Sudan OCHA bulletin 27: Food insecurity will prevail in Sudan's war-affected areas
According to the Famine Early Warning Systems Network (FEWS NET) June report, food security in Sudan will deteriorate for poor families during the peak of the lean season from July to September.
Families will find themselves increasingly dependent on markets for food as household food stocks deplete, the UN Office for the Coordination of Humanitarian Affairs (OCHA) in Sudan reports in its latest weekly bulletin.
In the conflict-affected regions of Darfur, South Kordofan and Blue Nile, crisis levels of food insecurity will prevail, as farmers are unable to access land for cultivation, FEWS NET predicts.
The recorded rainfall in early to mid-June was 10 to 25 percent below average in western Sudan and across the sorghum cultivation areas in central and eastern Sudan. The lower than average rainfall has led to a decrease in pasture and water availability for livestock.
Land preparation is underway in most areas of the country, and farmers are expected to begin planting early July, the bulletin reads.
Influx of South Sudanese refugees increases
According to the UN Refugee Agency (UNHCR), more than 38,000 South Sudanese refugees arrived in Sudan during the month of June, marking the largest monthly arrival rate to Sudan since fighting broke out in December 2013.
Refugees are arriving in White Nile, South Kordofan, West Kordofan, and Khartoum states. The total number of South Sudanese arrivals in Sudan now stands at 187,747. About 101,000 of them have received some form of humanitarian assistance.
Extension of three refugee sites in White Nile state (El Alagaya, El Redis II, and El Kashafa) is underway with demarcation of the additional space in progress, OCHA reports. Emergency tents have already been erected to cope with the refugee influx, as shelter materials are delivered. In preparation for the rainy season, a three-month supply of Super Cereals (142 MT) was pre-positioned in the five sites of El Kashafa, El Redis I, El Redis II, Jouri, and Um Sangor.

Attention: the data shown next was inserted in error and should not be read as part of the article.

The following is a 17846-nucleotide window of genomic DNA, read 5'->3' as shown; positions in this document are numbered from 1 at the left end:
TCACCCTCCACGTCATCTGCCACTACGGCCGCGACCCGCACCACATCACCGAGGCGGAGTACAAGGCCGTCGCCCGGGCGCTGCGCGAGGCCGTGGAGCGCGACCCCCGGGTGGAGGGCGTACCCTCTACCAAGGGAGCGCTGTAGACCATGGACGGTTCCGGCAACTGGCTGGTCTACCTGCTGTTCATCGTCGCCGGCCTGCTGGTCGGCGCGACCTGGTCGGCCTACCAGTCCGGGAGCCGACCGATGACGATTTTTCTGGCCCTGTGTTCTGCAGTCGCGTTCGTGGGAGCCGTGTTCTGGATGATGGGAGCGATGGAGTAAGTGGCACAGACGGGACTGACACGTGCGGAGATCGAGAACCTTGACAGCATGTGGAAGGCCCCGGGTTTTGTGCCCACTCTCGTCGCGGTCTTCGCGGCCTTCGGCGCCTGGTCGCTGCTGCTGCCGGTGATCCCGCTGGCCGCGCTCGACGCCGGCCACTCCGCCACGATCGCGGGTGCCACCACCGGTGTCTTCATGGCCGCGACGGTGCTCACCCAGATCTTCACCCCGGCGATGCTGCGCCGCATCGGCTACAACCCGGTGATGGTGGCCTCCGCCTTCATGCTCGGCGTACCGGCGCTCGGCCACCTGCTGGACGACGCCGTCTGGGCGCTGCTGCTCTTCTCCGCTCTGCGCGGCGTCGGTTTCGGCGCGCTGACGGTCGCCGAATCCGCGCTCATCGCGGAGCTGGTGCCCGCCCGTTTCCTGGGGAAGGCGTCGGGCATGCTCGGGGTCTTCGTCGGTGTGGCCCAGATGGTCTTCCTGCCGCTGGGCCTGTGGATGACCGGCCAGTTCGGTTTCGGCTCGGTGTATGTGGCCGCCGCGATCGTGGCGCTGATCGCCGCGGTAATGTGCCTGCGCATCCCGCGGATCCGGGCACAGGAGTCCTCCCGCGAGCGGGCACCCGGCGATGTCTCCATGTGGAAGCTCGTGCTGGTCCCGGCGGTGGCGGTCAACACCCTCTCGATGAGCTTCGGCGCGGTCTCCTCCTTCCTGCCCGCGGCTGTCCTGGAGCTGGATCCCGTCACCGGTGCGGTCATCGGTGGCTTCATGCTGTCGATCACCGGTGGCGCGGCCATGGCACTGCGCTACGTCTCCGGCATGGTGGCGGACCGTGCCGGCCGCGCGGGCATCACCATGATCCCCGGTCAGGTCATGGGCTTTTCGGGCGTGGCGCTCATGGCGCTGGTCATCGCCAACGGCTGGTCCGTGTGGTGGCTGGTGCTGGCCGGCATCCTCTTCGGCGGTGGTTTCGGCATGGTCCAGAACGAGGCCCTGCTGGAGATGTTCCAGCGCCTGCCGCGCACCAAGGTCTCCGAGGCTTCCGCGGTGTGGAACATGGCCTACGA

Monthly food distributions will continue in El Alagaya and Dabat Bosin sites, as they remain accessible. In Jouri site, the Sudanese Ministry of Health (SMoH) and the World Health Organization (WHO) constructed three communal shelters, a laboratory and a pharmacy. In Um Sangor, the Sudanese Red Crescent Society (SRCS) constructed a health clinic comprising of a screening room, a nutrition room, a laboratory and a pharmacy. The clinic is staffed with a doctor, a medical assistant, two nurses, two midwives and a lab technician. However, there is no ambulance available in the camp and referrals are transported by car.
Refugee returnees in Blue Nile state in need of assistance
According to the Sudanese Commission of Refugees (COR) in El Damazin, between January 2013 and May 2015 an estimated 37,900 Sudanese refugees have returned from South Sudan and Ethiopia. They are in need of humanitarian assistance.
Local authorities provided the returnees with initial food assistance and plan to settle them in safe areas. The governor of Blue Nile state submitted a request to aid organisations for their support in providing these people with humanitarian assistance. In turn, UN humanitarian agencies have asked for permission to visit the relevant locations to carry our assessments and determine the precise needs.
4,000 vulnerable people in North Darfur receive livelihood assistance
According to the results of 2014 Post-Harvest Assessment (PHA), an estimated 2,270 MT of different kind of seeds are required for the 2015 summer agricultural season.
The North Darfur Ministry of Agriculture (SMoA), with the support of the Darfur Regional Authority (DRA), will distribute 615 MT of seeds for the summer season compared with the 400 MT distributed last year. Owing to funding constraints, the Food and Agriculture Organization (FAO) will only be able to contribute 12 MT compared to the 400 MT provided last year.
Oxfam America supported 800 vulnerable families (about 4,000 people) with agricultural supplies including seeds and tools. The vulnerable families were selected based on their ability to access cultivation lands.
Furthermore, Oxfam America supported 1,000 resident families in the rural areas near El Fasher, capital of North Darfur, with similar agricultural inputs. INGO ZOA, through a voucher system, is also distributing seeds in Dar El Salam and Kalamindo localities targeting 1,000 families in seven villages.
Read the full bulletin here
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